In December 2013, prior to the film's premiere, the organization Friends of Animals criticized the use of the chimpanzee and organized a boycott of the film. Variety reported, "Friends of Animals thinks the chimp... suffered irreversible psychological damage after being forced to act."[7] The Guardian said, "Criticism of The Wolf of Wall Street's use of a chimpanzee arrives as Hollywood comes under ever-increasing scrutiny for its employment of animals on screen," referring to a November 2013 report in The Hollywood Reporter that was critical of the American Humane Association's treatment of animals in films.[52] PETA also launched a campaign to highlight mistreatment of ape actors and to petition for DiCaprio not to work with great apes.[53]


Leonardo DiCaprio and Martin Scorsese in Paris at the film's French premiere, December 2013.

The Wolf of Wall Street was released on December 25, 2013. It was previously slated to be released on November 15, 2013, but the date was pushed back after film cuts were desired in order to reduce the run time.[54] On October 22, 2013, it was reported that it was set for a Christmas 2013 release.[55] Paramount officially confirmed the Christmas Day 2013 release date on October 29, 2013 with a running time of 165 minutes.[27][56] On November 25, 2013, the length was announced to be 179 minutes.[2] It was officially rated R for "sequences of strong sexual content, graphic nudity, drug use and language throughout, and for some violence".[25] Scorsese had to edit sexual content and nudity to avoid an NC-17 rating.[57] By different counts, the film contains between 506 and 569 uses of the word "fuck",[10][9] and sets the record for the most uses of the word in a mainstream non-documentary film.[58][59][60]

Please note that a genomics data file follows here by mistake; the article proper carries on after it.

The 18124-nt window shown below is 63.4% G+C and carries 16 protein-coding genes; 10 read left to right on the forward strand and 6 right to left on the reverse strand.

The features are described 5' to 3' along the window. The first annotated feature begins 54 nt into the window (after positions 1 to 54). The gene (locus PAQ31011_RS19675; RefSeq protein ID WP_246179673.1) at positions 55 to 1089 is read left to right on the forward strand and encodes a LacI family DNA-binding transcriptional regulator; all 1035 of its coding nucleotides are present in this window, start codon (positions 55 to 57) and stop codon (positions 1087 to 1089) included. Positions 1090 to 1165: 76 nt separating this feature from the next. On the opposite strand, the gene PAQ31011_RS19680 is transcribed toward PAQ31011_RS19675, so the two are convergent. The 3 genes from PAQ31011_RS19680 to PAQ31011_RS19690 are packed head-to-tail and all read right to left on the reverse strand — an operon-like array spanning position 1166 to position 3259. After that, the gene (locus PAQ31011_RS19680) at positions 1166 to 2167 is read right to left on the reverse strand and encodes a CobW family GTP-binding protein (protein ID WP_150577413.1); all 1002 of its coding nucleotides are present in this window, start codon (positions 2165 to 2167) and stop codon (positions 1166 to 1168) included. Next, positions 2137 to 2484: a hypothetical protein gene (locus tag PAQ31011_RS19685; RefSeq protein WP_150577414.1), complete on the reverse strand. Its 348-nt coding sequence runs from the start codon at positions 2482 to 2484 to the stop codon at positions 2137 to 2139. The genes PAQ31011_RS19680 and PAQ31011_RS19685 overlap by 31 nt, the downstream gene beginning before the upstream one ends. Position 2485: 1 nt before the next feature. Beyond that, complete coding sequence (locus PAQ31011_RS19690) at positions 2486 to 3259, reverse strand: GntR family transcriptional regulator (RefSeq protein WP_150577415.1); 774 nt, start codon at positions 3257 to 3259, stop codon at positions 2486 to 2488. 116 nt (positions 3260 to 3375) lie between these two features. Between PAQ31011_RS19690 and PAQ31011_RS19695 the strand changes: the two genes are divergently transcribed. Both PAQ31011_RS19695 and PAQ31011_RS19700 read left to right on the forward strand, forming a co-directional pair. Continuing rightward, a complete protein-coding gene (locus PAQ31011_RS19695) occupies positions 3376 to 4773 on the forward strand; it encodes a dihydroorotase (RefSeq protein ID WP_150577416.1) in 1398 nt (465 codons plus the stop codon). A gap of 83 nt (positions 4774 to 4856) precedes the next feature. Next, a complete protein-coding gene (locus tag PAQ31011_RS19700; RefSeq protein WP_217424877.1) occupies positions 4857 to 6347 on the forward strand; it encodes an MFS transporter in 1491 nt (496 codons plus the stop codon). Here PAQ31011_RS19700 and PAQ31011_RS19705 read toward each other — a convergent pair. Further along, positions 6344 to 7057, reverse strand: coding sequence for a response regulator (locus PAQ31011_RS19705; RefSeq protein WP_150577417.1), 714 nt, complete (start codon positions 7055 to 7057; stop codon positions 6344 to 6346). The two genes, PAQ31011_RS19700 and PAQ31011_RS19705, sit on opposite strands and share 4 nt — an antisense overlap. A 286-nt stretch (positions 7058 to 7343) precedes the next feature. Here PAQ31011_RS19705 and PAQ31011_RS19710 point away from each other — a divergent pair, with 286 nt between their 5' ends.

The film is banned in Malaysia, Nepal and Kenya because of its scenes depicting sex, drugs and excessive use of swear words, and additional scenes have been cut in the versions playing in India. In Singapore, the film has been relegated to only a handful of theaters because of its ultra-restrictive rating.[61][62]

The film marks a change in film history when Paramount became the first major studio to distribute movies to theaters in digital format eliminating 35mm film entirely. Anchorman 2: The Legend Continues was the last Paramount production to include a 35mm film version, while The Wolf of Wall Street was the first major movie distributed entirely digitally.[8][63]


The film's first theatrical trailer was released on June 16, 2013 and features the song "Black Skinhead" by Kanye West.[25] A new trailer was released on October 29, 2013.[64] The songs featured in the second trailer are "Meth Lab Zoso Sticker" by 7Horse and "Hang You from the Heavens" by The Dead Weather.[25]

Critical response[edit]